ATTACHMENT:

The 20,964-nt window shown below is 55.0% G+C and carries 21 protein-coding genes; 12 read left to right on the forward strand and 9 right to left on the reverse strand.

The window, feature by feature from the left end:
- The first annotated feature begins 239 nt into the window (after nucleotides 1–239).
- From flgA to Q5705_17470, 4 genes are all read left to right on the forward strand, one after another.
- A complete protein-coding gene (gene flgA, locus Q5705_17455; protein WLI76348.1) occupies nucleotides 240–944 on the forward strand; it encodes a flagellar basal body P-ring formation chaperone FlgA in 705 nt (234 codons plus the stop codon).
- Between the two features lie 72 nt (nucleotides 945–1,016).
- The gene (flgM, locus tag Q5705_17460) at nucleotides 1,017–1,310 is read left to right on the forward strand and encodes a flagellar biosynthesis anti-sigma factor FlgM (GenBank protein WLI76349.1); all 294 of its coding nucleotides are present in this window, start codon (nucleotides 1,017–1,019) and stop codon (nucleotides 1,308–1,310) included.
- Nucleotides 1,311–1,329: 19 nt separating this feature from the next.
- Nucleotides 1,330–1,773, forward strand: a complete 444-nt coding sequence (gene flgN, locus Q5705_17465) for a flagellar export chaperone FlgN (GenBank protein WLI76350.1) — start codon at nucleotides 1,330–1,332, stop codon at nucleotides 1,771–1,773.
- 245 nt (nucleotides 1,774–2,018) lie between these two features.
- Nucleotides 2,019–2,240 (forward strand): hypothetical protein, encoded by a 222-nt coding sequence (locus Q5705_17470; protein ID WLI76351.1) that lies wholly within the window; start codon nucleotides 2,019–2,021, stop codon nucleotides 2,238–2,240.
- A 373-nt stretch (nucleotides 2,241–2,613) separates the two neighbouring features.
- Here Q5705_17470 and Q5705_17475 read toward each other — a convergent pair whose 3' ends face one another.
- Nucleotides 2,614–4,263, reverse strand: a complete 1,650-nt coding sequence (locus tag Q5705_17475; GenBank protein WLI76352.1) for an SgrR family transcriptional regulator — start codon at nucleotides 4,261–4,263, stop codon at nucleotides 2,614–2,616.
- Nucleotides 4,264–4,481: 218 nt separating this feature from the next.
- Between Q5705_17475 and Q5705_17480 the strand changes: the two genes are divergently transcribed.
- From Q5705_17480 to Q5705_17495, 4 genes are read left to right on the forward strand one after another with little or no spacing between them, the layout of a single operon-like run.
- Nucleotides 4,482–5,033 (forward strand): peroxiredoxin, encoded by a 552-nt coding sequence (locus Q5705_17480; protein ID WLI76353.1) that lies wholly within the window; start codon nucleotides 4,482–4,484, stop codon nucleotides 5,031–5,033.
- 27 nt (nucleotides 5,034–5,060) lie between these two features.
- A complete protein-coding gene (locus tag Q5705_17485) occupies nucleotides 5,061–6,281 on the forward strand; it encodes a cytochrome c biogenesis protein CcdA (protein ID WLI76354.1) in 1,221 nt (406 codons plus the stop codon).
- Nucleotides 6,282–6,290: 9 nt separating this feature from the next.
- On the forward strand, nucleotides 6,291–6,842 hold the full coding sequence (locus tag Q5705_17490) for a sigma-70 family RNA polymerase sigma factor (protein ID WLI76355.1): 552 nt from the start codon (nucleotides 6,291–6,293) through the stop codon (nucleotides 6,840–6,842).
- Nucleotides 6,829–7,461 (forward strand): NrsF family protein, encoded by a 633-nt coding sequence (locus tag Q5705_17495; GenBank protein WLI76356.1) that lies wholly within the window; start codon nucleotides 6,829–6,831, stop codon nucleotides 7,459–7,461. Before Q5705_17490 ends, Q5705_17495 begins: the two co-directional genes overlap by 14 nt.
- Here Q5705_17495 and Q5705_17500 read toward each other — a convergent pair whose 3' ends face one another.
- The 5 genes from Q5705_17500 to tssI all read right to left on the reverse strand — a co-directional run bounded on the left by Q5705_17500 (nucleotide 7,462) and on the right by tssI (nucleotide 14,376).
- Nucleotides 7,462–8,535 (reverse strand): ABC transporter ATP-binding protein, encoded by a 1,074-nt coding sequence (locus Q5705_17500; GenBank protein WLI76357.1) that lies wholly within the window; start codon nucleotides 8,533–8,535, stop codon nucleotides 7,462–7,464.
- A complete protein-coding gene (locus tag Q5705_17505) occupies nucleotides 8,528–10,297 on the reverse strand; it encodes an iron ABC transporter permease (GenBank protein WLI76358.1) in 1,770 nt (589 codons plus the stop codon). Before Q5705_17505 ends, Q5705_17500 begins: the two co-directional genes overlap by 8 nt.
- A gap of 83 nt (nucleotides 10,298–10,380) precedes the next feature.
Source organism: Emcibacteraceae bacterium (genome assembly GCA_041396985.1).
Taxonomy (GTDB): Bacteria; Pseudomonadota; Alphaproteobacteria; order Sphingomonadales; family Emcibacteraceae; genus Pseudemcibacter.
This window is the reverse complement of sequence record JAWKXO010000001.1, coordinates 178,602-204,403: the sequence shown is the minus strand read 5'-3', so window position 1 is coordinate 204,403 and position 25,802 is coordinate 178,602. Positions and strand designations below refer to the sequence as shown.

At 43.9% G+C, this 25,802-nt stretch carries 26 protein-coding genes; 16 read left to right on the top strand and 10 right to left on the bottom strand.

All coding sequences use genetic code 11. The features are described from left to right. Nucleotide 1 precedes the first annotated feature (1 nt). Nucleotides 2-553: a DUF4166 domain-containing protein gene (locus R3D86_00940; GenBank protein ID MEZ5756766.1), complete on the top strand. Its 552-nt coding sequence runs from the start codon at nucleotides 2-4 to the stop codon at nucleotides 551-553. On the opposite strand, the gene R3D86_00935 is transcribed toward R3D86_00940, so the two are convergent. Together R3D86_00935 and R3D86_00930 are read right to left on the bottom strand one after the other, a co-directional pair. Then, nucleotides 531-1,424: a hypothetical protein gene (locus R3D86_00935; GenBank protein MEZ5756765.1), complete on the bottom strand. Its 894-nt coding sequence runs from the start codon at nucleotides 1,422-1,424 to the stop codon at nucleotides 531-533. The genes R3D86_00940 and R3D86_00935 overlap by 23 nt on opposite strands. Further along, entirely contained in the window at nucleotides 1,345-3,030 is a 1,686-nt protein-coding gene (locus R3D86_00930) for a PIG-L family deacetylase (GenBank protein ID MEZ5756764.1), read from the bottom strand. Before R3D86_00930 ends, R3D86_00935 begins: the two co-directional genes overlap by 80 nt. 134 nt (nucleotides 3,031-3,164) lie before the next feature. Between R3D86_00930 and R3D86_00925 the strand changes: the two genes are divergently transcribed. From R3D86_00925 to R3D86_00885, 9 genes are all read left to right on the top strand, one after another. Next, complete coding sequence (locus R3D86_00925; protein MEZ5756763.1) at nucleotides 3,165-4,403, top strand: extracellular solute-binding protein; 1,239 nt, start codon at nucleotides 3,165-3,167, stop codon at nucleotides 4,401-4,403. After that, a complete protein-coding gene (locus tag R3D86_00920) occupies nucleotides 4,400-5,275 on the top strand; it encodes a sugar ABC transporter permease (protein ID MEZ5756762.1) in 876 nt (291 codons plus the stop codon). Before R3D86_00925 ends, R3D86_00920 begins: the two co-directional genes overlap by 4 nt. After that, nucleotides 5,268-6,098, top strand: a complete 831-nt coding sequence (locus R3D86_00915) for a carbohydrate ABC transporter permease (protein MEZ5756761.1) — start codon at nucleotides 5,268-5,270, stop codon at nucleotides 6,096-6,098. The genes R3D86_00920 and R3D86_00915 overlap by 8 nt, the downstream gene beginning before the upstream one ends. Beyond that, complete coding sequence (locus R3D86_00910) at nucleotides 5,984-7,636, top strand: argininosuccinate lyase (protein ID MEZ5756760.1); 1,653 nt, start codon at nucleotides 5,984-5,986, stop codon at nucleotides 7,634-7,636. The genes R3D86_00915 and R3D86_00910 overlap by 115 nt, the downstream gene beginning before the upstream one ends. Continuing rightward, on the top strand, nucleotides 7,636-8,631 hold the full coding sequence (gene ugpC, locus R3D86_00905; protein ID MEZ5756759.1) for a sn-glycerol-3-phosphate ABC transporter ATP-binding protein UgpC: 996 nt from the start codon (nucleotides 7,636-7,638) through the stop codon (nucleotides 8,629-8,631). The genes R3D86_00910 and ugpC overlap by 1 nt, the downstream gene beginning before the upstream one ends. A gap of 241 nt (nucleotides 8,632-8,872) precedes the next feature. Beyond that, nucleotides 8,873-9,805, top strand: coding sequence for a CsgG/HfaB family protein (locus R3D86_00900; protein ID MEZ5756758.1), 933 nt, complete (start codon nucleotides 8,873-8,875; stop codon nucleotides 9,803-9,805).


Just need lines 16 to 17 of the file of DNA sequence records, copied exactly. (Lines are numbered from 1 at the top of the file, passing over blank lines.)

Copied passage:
- Between Q5705_17475 and Q5705_17480 the strand changes: the two genes are divergently transcribed.
- From Q5705_17480 to Q5705_17495, 4 genes are read left to right on the forward strand one after another with little or no spacing between them, the layout of a single operon-like run.